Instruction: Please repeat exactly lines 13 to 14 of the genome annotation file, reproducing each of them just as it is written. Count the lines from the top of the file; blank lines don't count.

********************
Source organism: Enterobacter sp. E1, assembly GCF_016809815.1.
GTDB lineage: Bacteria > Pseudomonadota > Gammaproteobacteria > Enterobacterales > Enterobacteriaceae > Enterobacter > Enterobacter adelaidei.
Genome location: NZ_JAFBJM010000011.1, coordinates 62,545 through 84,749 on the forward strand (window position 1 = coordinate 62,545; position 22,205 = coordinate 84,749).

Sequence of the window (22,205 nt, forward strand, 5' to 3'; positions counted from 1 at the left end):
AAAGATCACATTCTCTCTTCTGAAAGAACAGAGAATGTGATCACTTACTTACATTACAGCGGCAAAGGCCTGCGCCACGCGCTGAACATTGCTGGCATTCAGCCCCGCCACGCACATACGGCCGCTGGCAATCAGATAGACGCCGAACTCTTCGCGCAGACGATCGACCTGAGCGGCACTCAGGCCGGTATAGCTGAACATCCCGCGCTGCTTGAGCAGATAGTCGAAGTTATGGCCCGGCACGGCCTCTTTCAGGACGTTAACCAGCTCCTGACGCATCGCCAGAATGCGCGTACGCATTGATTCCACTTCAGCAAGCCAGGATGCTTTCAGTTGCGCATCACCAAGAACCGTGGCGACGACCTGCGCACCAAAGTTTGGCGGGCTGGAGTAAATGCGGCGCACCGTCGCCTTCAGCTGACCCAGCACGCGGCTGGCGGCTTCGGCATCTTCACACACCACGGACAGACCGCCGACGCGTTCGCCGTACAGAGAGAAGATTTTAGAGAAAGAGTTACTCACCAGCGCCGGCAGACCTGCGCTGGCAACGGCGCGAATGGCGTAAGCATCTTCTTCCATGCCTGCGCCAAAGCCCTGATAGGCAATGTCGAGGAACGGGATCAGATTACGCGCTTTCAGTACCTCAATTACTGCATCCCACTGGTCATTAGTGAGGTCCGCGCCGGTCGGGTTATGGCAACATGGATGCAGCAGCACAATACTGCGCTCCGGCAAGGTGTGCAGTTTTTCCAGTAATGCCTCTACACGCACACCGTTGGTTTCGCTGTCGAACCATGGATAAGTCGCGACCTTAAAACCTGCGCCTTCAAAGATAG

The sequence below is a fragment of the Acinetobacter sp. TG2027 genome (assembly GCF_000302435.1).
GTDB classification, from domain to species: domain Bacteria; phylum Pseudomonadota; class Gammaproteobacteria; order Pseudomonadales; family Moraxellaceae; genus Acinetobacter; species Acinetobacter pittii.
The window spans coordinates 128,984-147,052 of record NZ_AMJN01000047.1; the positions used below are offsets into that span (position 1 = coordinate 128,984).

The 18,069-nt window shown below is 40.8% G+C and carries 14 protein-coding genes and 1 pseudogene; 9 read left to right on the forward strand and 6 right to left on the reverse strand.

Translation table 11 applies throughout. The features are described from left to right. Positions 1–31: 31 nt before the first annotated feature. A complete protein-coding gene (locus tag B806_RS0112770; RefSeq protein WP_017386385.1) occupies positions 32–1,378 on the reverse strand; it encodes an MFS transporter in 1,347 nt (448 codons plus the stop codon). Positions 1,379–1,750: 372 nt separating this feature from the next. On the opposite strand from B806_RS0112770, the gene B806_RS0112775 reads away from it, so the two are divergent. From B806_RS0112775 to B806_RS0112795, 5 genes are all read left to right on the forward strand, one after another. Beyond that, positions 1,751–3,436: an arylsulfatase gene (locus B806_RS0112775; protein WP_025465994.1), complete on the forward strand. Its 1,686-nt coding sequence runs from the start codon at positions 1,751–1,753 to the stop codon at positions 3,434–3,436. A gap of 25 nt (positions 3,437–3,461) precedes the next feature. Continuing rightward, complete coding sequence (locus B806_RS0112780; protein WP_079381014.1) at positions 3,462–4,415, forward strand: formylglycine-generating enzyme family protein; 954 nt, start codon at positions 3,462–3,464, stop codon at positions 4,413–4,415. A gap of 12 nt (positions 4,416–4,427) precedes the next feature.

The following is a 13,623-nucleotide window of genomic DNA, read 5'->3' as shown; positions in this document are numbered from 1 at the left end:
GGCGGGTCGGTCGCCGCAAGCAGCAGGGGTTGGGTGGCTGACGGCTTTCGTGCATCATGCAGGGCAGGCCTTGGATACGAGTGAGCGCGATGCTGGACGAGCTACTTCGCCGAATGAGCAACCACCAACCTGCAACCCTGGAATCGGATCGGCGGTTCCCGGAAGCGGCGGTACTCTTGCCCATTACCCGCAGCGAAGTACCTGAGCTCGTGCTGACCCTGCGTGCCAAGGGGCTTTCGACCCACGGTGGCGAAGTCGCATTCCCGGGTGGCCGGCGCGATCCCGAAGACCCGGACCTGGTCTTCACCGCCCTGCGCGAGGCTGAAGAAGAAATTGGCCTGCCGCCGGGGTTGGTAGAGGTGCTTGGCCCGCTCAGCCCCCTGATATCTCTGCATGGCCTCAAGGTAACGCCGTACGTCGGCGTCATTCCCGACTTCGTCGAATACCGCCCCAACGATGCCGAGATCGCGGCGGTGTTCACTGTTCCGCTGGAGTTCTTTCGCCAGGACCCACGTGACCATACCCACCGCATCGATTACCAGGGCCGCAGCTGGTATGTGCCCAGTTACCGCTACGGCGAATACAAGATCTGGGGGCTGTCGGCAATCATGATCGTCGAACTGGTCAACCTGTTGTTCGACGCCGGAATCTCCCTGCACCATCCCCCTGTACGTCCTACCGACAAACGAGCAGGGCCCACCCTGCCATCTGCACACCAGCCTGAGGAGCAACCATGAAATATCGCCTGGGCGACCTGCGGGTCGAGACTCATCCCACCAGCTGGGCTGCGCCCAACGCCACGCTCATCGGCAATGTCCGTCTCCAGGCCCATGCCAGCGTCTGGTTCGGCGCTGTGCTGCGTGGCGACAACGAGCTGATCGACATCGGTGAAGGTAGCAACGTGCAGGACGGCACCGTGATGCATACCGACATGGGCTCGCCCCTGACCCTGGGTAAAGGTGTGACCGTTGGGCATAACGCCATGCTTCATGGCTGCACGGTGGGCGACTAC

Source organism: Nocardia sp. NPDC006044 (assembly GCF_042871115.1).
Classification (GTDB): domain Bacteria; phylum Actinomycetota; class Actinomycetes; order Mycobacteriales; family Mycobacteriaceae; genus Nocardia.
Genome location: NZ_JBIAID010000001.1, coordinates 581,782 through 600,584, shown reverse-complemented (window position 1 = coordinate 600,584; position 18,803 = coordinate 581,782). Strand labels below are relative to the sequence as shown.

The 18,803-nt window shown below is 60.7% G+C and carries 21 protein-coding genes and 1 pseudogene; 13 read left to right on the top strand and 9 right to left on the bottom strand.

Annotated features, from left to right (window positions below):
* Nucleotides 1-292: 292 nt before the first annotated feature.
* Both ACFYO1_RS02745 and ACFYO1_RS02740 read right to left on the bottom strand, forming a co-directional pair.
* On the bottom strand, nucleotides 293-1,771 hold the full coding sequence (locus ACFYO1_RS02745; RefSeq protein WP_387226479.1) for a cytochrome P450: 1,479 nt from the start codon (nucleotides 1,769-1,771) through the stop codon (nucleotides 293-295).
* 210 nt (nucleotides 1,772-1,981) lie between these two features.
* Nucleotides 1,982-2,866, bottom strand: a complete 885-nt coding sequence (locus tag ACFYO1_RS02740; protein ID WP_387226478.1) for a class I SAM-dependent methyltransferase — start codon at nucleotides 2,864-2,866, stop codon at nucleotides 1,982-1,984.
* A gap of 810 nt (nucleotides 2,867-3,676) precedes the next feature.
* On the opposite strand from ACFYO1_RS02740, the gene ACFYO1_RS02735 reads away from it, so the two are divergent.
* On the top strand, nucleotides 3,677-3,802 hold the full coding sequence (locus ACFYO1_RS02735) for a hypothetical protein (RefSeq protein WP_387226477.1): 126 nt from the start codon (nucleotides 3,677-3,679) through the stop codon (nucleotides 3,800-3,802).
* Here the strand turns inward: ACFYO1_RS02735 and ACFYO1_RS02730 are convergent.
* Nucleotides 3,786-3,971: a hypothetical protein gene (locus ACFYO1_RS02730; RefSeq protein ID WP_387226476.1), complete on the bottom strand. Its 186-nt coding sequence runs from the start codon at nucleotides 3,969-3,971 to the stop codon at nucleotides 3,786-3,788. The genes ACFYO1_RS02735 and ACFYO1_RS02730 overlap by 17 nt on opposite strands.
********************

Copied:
Source organism: Nocardia sp. NPDC006044 (assembly GCF_042871115.1).
Classification (GTDB): domain Bacteria; phylum Actinomycetota; class Actinomycetes; order Mycobacteriales; family Mycobacteriaceae; genus Nocardia.